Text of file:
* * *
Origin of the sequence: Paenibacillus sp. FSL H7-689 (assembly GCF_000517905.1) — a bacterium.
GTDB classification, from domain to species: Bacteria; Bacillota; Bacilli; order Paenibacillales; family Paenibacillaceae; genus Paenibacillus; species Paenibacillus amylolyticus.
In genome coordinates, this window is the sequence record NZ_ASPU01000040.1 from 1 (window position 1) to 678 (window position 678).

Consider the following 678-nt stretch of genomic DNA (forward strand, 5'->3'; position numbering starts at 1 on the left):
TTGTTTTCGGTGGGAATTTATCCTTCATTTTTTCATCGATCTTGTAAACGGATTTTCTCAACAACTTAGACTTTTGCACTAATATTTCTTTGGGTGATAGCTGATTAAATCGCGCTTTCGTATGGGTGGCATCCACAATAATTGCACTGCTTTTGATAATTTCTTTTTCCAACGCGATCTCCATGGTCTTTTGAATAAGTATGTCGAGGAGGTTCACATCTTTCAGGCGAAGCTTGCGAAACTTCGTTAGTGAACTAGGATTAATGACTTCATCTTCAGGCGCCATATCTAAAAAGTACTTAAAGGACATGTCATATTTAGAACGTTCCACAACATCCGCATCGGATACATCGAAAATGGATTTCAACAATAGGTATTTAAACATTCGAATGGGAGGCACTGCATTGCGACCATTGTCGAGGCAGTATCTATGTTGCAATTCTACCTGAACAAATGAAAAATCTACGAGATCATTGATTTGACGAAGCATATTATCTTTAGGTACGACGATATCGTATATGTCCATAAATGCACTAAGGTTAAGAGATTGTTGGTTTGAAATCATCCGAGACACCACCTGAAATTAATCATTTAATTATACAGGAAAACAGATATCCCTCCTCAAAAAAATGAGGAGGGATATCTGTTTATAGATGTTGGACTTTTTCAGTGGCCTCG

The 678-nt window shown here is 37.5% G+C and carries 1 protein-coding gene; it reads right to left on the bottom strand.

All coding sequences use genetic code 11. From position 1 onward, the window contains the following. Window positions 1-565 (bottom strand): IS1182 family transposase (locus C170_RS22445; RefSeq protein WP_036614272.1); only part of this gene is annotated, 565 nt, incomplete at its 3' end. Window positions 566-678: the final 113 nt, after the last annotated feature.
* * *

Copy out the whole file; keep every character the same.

Origin of the sequence: Paenibacillus sp. FSL H7-689 (assembly GCF_000517905.1) — a bacterium.
GTDB classification, from domain to species: Bacteria; Bacillota; Bacilli; order Paenibacillales; family Paenibacillaceae; genus Paenibacillus; species Paenibacillus amylolyticus.
In genome coordinates, this window is the sequence record NZ_ASPU01000040.1 from 1 (window position 1) to 678 (window position 678).

Consider the following 678-nt stretch of genomic DNA (forward strand, 5'->3'; position numbering starts at 1 on the left):
TTGTTTTCGGTGGGAATTTATCCTTCATTTTTTCATCGATCTTGTAAACGGATTTTCTCAACAACTTAGACTTTTGCACTAATATTTCTTTGGGTGATAGCTGATTAAATCGCGCTTTCGTATGGGTGGCATCCACAATAATTGCACTGCTTTTGATAATTTCTTTTTCCAACGCGATCTCCATGGTCTTTTGAATAAGTATGTCGAGGAGGTTCACATCTTTCAGGCGAAGCTTGCGAAACTTCGTTAGTGAACTAGGATTAATGACTTCATCTTCAGGCGCCATATCTAAAAAGTACTTAAAGGACATGTCATATTTAGAACGTTCCACAACATCCGCATCGGATACATCGAAAATGGATTTCAACAATAGGTATTTAAACATTCGAATGGGAGGCACTGCATTGCGACCATTGTCGAGGCAGTATCTATGTTGCAATTCTACCTGAACAAATGAAAAATCTACGAGATCATTGATTTGACGAAGCATATTATCTTTAGGTACGACGATATCGTATATGTCCATAAATGCACTAAGGTTAAGAGATTGTTGGTTTGAAATCATCCGAGACACCACCTGAAATTAATCATTTAATTATACAGGAAAACAGATATCCCTCCTCAAAAAAATGAGGAGGGATATCTGTTTATAGATGTTGGACTTTTTCAGTGGCCTCG

The 678-nt window shown here is 37.5% G+C and carries 1 protein-coding gene; it reads right to left on the bottom strand.

All coding sequences use genetic code 11. From position 1 onward, the window contains the following. Window positions 1-565 (bottom strand): IS1182 family transposase (locus C170_RS22445; RefSeq protein WP_036614272.1); only part of this gene is annotated, 565 nt, incomplete at its 3' end. Window positions 566-678: the final 113 nt, after the last annotated feature.